An example poem::"That dark dweller in Brajj":"Is my only refuge.":"O my companion, ":"Worldly comfort is an illusion," :"As soon you get it, it goes." :"I have chosen the indestructible for my refuge,":"Him whom the snake of death":"Will not devour."

:"My beloved dwells in my heart all day," :"I have actually seen that abode of joy." :"Mira's lord is Hari, the indestructible." :"My lord, I have taken refuge with Thee," :"Your dasi."

The poetry of Mirabai has been translated by Robert Bly in his "Mirabai Versions" (New York; Red Ozier Press, 1984). Composer John Harbison adapted Bly's translations for his "Mirabai Songs."


* Caturvedī, Ācārya Parashurām(a), Mīrāʼnbāī kī padāvalī,(16. edition),
* Alston, A.J., The Devotional Poems of Mīrābāī, Delhi 1980
* Bly, Robert / Hirshfield, Jane, Mīrābāī: Ecstatic Poems, Boston, Massachusetts 2004
* Levi, Louise Landes, Sweet On My Lips: The Love Poems of Mirabai, New York 1997
* Schelling, Andrew, For Love of the Dark One: Songs of Mirabai, Prescott, Arizona 1998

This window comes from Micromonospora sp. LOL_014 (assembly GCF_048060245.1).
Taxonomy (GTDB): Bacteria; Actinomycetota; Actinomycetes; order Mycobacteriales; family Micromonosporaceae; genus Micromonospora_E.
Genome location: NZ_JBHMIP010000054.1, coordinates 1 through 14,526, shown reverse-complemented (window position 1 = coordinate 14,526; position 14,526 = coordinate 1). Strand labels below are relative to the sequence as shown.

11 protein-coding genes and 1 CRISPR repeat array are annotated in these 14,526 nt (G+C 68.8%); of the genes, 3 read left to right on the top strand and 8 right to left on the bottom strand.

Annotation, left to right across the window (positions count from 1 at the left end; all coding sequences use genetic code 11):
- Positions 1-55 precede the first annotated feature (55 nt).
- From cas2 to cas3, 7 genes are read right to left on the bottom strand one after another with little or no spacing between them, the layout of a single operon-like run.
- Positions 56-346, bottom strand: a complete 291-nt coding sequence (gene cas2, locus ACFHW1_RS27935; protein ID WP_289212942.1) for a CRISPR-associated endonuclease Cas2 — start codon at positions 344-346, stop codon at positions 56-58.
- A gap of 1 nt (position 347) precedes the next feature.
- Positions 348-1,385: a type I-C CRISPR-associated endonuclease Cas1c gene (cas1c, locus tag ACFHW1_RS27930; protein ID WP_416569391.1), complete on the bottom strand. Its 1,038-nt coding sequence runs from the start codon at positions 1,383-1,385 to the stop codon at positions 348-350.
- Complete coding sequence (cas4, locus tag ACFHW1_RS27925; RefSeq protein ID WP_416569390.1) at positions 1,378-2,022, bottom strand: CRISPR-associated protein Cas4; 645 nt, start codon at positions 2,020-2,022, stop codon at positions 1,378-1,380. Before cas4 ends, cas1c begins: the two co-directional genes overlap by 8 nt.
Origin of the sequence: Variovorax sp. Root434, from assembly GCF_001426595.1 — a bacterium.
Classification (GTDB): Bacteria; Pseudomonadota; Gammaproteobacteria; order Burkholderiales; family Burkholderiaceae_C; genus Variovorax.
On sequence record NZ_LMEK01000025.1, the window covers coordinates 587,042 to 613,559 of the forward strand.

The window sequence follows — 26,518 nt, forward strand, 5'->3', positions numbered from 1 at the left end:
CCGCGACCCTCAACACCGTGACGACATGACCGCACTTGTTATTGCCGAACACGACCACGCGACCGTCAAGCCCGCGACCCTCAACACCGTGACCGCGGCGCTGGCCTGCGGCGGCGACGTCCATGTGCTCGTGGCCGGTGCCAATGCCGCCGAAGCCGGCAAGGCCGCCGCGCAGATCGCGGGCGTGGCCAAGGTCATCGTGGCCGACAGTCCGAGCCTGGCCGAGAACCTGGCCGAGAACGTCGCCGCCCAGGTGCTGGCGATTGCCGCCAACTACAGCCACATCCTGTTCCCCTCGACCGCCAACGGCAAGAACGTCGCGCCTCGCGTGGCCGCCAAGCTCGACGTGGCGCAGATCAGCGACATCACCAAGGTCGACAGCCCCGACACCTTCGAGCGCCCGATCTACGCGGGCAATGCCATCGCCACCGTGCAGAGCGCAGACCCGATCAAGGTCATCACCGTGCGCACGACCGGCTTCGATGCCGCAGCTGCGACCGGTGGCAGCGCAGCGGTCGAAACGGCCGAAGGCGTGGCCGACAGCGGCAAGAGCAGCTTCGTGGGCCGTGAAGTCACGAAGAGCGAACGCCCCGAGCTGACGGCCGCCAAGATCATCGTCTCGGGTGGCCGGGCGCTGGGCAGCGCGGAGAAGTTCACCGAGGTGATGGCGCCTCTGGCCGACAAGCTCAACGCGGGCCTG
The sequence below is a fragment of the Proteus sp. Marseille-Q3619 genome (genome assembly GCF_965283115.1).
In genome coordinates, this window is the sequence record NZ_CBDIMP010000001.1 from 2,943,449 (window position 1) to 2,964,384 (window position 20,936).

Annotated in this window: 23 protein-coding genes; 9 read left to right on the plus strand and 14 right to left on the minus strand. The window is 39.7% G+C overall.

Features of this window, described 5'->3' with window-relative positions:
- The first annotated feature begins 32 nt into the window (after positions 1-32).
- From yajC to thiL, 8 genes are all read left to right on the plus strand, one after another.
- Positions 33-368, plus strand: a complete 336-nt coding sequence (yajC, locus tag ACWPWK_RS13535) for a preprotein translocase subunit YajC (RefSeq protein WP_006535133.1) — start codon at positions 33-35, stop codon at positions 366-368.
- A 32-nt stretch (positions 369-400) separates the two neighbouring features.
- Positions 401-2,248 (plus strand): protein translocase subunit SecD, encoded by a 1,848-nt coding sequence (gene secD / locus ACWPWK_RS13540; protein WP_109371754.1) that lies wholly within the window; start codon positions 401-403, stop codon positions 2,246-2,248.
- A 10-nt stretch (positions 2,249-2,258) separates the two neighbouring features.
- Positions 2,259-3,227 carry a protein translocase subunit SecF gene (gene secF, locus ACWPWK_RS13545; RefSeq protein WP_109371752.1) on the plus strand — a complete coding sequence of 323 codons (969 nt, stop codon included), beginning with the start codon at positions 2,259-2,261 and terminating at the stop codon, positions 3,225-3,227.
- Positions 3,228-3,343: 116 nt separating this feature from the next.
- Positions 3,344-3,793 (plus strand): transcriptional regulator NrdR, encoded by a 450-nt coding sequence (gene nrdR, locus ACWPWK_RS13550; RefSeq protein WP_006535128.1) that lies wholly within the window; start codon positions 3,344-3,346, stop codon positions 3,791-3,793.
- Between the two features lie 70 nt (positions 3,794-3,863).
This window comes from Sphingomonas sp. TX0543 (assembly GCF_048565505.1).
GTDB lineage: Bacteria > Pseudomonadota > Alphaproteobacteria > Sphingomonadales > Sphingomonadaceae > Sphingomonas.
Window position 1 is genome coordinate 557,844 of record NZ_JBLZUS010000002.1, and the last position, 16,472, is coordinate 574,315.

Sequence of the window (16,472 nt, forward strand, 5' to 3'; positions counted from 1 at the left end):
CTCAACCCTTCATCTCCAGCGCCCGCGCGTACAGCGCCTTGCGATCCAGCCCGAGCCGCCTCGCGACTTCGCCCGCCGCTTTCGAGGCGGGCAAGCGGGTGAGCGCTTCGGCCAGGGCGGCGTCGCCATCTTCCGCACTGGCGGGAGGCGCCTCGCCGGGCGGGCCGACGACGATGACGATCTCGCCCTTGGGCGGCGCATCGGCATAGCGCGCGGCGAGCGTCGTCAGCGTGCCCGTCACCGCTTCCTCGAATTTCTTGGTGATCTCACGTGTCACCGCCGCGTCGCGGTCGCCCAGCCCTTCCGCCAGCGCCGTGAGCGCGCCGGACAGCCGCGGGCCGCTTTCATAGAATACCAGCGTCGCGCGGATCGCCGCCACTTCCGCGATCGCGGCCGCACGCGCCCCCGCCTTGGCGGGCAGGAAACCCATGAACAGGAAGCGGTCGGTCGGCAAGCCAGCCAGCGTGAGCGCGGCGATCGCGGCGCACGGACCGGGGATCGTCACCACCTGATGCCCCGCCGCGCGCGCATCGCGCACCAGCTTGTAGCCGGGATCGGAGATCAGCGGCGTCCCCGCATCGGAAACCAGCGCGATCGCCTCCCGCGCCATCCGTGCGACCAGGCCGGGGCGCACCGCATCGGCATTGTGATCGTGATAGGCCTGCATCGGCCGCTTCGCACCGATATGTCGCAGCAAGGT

* Goetz, Hermann, Mira Bai: Her Life and Times, Bombay 1966
* Mirabai: Liebesnärrin. Die Verse der indischen Dichterin und Mystikerin. Translated from Rajasthani into German by Shubhra Parashar. Kelkheim, 2006 (ISBN 3-935727-09-7)
* Hawley, John Stratton. The Bhakti Voices: Mirbai, Surdas, and Kabir in Their Times and Ours, Oxford 2005.
* Snell, Rupert. The Hindi Classical Tradition A Braj Bhasa Reader, London 1991, pp 39, 104-109. (poems are in both Braj Bhasa Hindi and English)

ee also

* Andal
* Classic Bhajans
* List of Rajputs


External links

* [http://womeninworldhistory.com/heroine12.html Short biography]
* [http://www.kamat.com/indica/faiths/bhakti/mirabai.htm Bridal Mysticism: Story of Meerabai] By Dr. Jyotsna Kamat